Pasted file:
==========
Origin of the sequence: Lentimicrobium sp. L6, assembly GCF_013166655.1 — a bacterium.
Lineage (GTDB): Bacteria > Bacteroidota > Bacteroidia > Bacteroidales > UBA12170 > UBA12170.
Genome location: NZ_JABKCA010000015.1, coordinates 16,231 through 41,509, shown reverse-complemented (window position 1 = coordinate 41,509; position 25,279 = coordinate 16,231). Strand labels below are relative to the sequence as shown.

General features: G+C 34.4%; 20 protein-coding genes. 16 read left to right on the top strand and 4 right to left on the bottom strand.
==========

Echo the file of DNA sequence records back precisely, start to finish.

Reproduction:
Origin of the sequence: Lentimicrobium sp. L6, assembly GCF_013166655.1 — a bacterium.
Lineage (GTDB): Bacteria > Bacteroidota > Bacteroidia > Bacteroidales > UBA12170 > UBA12170.
Genome location: NZ_JABKCA010000015.1, coordinates 16,231 through 41,509, shown reverse-complemented (window position 1 = coordinate 41,509; position 25,279 = coordinate 16,231). Strand labels below are relative to the sequence as shown.

General features: G+C 34.4%; 20 protein-coding genes. 16 read left to right on the top strand and 4 right to left on the bottom strand.